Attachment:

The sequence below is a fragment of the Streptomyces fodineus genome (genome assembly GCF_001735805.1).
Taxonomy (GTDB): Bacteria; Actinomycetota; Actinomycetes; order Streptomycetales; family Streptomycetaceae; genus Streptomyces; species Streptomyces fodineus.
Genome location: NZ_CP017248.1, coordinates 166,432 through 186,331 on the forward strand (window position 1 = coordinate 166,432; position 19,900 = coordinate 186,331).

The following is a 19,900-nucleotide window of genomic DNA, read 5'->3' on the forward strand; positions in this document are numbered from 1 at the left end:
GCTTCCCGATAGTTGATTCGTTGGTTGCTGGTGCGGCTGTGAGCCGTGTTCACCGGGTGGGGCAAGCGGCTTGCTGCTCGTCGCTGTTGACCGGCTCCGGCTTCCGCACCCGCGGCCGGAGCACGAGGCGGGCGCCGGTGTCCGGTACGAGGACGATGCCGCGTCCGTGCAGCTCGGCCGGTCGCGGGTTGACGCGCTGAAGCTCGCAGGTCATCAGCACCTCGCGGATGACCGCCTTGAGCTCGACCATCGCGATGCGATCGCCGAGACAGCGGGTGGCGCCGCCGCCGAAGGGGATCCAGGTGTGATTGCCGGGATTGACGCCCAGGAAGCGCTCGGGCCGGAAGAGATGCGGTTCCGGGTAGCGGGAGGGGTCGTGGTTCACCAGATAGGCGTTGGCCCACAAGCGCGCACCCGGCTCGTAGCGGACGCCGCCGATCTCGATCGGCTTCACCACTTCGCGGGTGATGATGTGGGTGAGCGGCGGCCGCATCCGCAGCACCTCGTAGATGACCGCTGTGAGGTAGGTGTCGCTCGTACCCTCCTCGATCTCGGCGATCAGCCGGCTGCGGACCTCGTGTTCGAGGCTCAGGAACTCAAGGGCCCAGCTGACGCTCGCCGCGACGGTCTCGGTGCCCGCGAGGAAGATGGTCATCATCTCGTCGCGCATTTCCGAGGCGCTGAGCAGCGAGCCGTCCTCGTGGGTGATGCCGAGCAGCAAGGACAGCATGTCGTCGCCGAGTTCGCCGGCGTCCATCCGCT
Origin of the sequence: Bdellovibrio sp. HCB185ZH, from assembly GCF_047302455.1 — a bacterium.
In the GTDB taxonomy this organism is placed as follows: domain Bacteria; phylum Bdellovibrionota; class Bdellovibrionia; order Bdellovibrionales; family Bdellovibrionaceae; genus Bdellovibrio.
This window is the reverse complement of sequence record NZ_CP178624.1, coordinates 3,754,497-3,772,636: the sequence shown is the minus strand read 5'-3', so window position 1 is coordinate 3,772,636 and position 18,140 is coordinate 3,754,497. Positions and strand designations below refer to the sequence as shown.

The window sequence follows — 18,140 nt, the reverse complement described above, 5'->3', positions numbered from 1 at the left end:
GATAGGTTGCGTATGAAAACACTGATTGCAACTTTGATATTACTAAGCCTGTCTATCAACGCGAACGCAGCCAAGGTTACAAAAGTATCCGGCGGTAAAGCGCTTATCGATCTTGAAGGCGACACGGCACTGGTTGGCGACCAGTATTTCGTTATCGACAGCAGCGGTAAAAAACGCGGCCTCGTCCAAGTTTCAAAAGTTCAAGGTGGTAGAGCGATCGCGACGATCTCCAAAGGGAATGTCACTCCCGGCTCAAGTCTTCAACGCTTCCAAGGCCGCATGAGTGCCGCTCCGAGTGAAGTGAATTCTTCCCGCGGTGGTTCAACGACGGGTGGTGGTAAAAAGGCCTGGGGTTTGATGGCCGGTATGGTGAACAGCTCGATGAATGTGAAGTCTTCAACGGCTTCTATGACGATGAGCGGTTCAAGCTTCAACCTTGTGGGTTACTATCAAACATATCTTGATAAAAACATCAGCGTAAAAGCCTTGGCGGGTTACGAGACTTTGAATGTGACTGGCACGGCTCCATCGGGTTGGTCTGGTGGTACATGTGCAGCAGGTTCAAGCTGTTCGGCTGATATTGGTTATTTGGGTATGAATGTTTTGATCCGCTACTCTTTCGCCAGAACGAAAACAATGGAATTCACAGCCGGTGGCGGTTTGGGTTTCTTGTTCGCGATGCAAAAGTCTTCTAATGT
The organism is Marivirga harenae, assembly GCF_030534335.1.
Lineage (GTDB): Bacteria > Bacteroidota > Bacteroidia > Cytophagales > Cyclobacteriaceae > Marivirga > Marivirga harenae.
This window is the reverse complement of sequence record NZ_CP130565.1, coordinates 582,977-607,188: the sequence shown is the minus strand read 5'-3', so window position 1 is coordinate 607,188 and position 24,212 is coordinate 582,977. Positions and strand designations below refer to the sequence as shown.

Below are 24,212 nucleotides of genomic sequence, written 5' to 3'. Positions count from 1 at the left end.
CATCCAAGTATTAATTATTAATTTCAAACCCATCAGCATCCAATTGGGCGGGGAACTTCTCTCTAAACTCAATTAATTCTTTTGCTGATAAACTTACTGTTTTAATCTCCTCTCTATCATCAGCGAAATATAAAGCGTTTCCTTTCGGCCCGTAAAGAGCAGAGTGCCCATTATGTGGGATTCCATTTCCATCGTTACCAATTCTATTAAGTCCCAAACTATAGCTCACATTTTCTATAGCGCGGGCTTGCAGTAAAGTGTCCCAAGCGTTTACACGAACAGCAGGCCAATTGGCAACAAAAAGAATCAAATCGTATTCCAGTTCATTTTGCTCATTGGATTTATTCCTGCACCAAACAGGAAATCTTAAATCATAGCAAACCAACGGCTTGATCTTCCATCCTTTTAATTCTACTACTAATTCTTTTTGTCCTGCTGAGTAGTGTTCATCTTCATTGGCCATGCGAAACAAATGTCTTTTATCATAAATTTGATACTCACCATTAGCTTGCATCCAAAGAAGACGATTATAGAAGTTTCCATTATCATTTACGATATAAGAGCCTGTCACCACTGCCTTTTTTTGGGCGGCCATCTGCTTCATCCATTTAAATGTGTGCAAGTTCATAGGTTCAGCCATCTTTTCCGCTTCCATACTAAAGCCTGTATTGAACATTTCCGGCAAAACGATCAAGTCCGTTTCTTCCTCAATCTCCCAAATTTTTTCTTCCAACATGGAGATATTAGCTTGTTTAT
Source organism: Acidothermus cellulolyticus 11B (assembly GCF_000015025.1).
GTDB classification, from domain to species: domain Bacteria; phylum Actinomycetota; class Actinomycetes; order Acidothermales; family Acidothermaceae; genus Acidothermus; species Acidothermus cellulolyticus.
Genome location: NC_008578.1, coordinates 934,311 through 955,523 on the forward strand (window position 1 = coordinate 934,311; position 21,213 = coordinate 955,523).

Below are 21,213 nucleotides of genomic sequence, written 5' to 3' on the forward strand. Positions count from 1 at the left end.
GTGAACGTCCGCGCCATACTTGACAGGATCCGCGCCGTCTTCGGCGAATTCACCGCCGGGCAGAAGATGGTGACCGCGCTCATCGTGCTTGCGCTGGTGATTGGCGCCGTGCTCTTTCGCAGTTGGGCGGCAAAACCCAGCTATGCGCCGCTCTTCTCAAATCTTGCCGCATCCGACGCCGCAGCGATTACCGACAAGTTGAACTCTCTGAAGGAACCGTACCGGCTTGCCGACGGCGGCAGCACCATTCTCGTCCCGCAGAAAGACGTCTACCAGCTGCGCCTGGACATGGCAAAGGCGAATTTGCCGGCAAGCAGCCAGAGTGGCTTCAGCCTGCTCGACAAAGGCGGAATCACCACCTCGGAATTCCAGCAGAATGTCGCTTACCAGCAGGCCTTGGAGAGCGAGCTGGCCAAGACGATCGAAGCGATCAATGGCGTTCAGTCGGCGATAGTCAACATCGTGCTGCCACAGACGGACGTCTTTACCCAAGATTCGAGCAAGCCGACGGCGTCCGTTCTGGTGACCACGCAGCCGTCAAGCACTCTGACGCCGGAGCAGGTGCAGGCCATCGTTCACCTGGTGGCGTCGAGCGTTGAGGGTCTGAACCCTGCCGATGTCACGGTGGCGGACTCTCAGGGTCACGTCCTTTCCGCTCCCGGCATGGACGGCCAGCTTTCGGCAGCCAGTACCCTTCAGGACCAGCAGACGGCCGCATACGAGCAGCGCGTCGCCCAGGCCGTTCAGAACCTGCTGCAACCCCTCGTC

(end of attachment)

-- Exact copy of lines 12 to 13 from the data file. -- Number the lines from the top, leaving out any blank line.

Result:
Lineage (GTDB): Bacteria > Bacteroidota > Bacteroidia > Cytophagales > Cyclobacteriaceae > Marivirga > Marivirga harenae.
This window is the reverse complement of sequence record NZ_CP130565.1, coordinates 582,977-607,188: the sequence shown is the minus strand read 5'-3', so window position 1 is coordinate 607,188 and position 24,212 is coordinate 582,977. Positions and strand designations below refer to the sequence as shown.